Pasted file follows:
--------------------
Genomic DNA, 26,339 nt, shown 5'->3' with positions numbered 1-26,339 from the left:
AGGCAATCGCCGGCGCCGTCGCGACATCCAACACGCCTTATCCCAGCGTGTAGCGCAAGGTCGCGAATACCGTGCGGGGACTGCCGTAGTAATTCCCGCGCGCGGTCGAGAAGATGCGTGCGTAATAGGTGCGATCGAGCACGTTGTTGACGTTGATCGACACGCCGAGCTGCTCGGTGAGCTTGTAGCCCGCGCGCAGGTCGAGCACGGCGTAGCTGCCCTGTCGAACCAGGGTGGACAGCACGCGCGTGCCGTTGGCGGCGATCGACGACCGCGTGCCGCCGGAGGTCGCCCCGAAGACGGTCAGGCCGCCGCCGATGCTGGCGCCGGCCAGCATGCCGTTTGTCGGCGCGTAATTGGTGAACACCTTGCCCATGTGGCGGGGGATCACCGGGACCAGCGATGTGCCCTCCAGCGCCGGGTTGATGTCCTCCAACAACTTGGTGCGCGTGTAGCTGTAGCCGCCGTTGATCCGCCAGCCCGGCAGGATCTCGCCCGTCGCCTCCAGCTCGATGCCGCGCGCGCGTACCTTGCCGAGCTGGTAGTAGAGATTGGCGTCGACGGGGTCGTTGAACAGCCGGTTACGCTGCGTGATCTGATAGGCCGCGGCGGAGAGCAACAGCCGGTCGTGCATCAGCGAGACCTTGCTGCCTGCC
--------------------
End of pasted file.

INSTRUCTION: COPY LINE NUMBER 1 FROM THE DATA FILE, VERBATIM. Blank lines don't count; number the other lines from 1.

Genomic DNA, 26,339 nt, shown 5'->3' with positions numbered 1-26,339 from the left: